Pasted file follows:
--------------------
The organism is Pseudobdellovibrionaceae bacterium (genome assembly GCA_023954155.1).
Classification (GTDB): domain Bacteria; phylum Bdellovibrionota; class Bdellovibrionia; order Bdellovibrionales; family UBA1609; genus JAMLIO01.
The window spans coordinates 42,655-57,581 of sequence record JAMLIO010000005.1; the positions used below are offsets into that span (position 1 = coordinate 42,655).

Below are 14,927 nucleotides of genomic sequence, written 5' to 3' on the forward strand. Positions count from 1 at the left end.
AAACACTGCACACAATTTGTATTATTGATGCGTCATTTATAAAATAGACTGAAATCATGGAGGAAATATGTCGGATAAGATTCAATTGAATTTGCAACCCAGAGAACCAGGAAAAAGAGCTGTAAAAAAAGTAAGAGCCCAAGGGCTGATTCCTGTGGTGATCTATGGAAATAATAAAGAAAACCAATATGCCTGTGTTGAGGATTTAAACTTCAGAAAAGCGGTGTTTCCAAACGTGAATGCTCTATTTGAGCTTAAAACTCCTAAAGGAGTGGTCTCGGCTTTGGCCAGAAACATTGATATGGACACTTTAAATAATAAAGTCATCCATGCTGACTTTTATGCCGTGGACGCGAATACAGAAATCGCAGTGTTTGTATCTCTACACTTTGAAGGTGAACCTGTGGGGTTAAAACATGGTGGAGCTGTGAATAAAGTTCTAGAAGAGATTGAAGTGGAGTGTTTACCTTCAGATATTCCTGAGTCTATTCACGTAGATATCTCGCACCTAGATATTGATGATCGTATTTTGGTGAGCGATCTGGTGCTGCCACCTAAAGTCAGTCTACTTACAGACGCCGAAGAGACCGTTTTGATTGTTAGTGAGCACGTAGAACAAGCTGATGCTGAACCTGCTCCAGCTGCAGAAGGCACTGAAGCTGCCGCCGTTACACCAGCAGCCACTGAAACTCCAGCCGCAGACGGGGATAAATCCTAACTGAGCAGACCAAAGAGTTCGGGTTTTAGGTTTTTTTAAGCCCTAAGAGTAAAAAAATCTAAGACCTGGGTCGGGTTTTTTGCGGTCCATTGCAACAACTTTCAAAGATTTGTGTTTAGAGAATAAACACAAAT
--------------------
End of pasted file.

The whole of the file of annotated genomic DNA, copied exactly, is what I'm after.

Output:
The organism is Pseudobdellovibrionaceae bacterium (genome assembly GCA_023954155.1).
Classification (GTDB): domain Bacteria; phylum Bdellovibrionota; class Bdellovibrionia; order Bdellovibrionales; family UBA1609; genus JAMLIO01.
The window spans coordinates 42,655-57,581 of sequence record JAMLIO010000005.1; the positions used below are offsets into that span (position 1 = coordinate 42,655).

Below are 14,927 nucleotides of genomic sequence, written 5' to 3' on the forward strand. Positions count from 1 at the left end.
AAACACTGCACACAATTTGTATTATTGATGCGTCATTTATAAAATAGACTGAAATCATGGAGGAAATATGTCGGATAAGATTCAATTGAATTTGCAACCCAGAGAACCAGGAAAAAGAGCTGTAAAAAAAGTAAGAGCCCAAGGGCTGATTCCTGTGGTGATCTATGGAAATAATAAAGAAAACCAATATGCCTGTGTTGAGGATTTAAACTTCAGAAAAGCGGTGTTTCCAAACGTGAATGCTCTATTTGAGCTTAAAACTCCTAAAGGAGTGGTCTCGGCTTTGGCCAGAAACATTGATATGGACACTTTAAATAATAAAGTCATCCATGCTGACTTTTATGCCGTGGACGCGAATACAGAAATCGCAGTGTTTGTATCTCTACACTTTGAAGGTGAACCTGTGGGGTTAAAACATGGTGGAGCTGTGAATAAAGTTCTAGAAGAGATTGAAGTGGAGTGTTTACCTTCAGATATTCCTGAGTCTATTCACGTAGATATCTCGCACCTAGATATTGATGATCGTATTTTGGTGAGCGATCTGGTGCTGCCACCTAAAGTCAGTCTACTTACAGACGCCGAAGAGACCGTTTTGATTGTTAGTGAGCACGTAGAACAAGCTGATGCTGAACCTGCTCCAGCTGCAGAAGGCACTGAAGCTGCCGCCGTTACACCAGCAGCCACTGAAACTCCAGCCGCAGACGGGGATAAATCCTAACTGAGCAGACCAAAGAGTTCGGGTTTTAGGTTTTTTTAAGCCCTAAGAGTAAAAAAATCTAAGACCTGGGTCGGGTTTTTTGCGGTCCATTGCAACAACTTTCAAAGATTTGTGTTTAGAGAATAAACACAAAT